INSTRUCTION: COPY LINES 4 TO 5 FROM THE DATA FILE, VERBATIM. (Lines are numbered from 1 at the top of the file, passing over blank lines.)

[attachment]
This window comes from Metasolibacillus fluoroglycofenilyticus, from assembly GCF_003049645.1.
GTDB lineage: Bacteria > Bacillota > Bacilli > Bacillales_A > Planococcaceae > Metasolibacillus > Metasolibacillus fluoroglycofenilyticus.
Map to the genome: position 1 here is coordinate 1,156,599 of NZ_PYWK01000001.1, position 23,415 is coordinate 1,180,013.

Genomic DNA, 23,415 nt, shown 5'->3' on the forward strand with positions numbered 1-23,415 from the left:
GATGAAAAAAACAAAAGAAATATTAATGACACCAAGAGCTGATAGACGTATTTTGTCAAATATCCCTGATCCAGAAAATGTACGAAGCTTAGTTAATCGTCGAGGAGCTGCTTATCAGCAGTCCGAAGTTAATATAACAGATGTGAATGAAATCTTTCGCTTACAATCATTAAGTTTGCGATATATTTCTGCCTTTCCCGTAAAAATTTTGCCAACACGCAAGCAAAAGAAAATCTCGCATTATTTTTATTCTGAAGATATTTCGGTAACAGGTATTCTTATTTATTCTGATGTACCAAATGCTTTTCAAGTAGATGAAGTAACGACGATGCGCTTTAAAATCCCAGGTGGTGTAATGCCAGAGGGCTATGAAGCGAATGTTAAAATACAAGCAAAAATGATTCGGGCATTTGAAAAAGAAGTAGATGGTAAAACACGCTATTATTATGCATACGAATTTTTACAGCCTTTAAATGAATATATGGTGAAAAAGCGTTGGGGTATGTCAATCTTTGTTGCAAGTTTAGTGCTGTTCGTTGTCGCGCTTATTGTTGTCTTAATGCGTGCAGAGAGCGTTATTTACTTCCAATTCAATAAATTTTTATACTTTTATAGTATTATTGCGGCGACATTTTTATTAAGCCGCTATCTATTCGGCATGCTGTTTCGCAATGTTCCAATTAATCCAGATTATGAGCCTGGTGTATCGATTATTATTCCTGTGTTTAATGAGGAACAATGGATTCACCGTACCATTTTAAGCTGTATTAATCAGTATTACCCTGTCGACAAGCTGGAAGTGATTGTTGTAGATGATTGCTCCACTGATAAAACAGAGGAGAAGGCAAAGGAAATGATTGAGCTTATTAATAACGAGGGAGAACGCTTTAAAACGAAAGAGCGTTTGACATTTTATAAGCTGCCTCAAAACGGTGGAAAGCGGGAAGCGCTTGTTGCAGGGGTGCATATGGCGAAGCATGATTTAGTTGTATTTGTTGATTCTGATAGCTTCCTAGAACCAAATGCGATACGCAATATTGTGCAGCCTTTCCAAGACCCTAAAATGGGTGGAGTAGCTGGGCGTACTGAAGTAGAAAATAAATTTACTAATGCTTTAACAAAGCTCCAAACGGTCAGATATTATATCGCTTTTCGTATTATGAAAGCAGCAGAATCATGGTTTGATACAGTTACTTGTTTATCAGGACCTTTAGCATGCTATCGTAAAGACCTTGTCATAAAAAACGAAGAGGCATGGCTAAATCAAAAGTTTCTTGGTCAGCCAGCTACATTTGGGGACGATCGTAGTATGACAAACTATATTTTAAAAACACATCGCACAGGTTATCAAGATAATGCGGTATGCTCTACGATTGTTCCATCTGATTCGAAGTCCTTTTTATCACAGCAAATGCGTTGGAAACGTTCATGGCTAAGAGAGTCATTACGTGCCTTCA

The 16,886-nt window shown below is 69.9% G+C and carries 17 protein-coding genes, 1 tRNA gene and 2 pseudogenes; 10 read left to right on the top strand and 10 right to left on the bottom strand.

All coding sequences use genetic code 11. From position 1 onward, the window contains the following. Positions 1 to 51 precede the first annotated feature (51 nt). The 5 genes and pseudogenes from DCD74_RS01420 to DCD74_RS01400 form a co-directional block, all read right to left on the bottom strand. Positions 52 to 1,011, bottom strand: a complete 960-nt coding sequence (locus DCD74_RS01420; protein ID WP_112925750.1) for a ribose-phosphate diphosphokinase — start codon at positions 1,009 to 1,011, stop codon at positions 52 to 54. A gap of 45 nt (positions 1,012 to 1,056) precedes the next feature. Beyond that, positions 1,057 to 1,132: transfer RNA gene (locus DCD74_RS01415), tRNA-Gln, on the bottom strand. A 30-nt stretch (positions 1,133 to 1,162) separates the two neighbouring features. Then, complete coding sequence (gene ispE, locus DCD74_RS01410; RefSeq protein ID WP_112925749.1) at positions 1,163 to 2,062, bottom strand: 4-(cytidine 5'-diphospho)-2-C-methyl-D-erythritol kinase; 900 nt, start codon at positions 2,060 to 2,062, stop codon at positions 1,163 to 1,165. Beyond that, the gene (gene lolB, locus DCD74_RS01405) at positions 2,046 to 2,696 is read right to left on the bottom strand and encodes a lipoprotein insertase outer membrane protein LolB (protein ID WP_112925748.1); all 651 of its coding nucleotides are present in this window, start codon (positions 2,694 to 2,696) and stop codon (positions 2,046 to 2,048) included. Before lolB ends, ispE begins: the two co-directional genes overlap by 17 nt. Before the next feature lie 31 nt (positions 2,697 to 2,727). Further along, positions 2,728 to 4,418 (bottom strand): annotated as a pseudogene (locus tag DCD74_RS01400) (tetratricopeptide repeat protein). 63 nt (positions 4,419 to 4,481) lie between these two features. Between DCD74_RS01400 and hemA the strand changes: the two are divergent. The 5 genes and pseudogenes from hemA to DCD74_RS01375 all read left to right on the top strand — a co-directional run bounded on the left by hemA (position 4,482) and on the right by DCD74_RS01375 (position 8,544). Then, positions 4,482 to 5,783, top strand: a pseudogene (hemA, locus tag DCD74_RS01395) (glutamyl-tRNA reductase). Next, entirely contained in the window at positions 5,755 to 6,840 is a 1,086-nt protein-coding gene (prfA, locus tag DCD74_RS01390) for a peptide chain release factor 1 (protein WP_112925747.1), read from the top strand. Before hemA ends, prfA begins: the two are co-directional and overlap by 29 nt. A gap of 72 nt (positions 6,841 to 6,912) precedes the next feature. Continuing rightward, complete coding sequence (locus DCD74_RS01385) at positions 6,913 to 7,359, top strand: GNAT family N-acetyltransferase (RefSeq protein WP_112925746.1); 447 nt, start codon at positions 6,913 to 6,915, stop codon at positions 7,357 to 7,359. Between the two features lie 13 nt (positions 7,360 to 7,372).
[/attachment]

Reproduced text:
Genomic DNA, 23,415 nt, shown 5'->3' on the forward strand with positions numbered 1-23,415 from the left:
GATGAAAAAAACAAAAGAAATATTAATGACACCAAGAGCTGATAGACGTATTTTGTCAAATATCCCTGATCCAGAAAATGTACGAAGCTTAGTTAATCGTCGAGGAGCTGCTTATCAGCAGTCCGAAGTTAATATAACAGATGTGAATGAAATCTTTCGCTTACAATCATTAAGTTTGCGATATATTTCTGCCTTTCCCGTAAAAATTTTGCCAACACGCAAGCAAAAGAAAATCTCGCATTATTTTTATTCTGAAGATATTTCGGTAACAGGTATTCTTATTTATTCTGATGTACCAAATGCTTTTCAAGTAGATGAAGTAACGACGATGCGCTTTAAAATCCCAGGTGGTGTAATGCCAGAGGGCTATGAAGCGAATGTTAAAATACAAGCAAAAATGATTCGGGCATTTGAAAAAGAAGTAGATGGTAAAACACGCTATTATTATGCATACGAATTTTTACAGCCTTTAAATGAATATATGGTGAAAAAGCGTTGGGGTATGTCAATCTTTGTTGCAAGTTTAGTGCTGTTCGTTGTCGCGCTTATTGTTGTCTTAATGCGTGCAGAGAGCGTTATTTACTTCCAATTCAATAAATTTTTATACTTTTATAGTATTATTGCGGCGACATTTTTATTAAGCCGCTATCTATTCGGCATGCTGTTTCGCAATGTTCCAATTAATCCAGATTATGAGCCTGGTGTATCGATTATTATTCCTGTGTTTAATGAGGAACAATGGATTCACCGTACCATTTTAAGCTGTATTAATCAGTATTACCCTGTCGACAAGCTGGAAGTGATTGTTGTAGATGATTGCTCCACTGATAAAACAGAGGAGAAGGCAAAGGAAATGATTGAGCTTATTAATAACGAGGGAGAACGCTTTAAAACGAAAGAGCGTTTGACATTTTATAAGCTGCCTCAAAACGGTGGAAAGCGGGAAGCGCTTGTTGCAGGGGTGCATATGGCGAAGCATGATTTAGTTGTATTTGTTGATTCTGATAGCTTCCTAGAACCAAATGCGATACGCAATATTGTGCAGCCTTTCCAAGACCCTAAAATGGGTGGAGTAGCTGGGCGTACTGAAGTAGAAAATAAATTTACTAATGCTTTAACAAAGCTCCAAACGGTCAGATATTATATCGCTTTTCGTATTATGAAAGCAGCAGAATCATGGTTTGATACAGTTACTTGTTTATCAGGACCTTTAGCATGCTATCGTAAAGACCTTGTCATAAAAAACGAAGAGGCATGGCTAAATCAAAAGTTTCTTGGTCAGCCAGCTACATTTGGGGACGATCGTAGTATGACAAACTATATTTTAAAAACACATCGCACAGGTTATCAAGATAATGCGGTATGCTCTACGATTGTTCCATCTGATTCGAAGTCCTTTTTATCACAGCAAATGCGTTGGAAACGTTCATGGCTAAGAGAGTCATTACGTGCCTTCA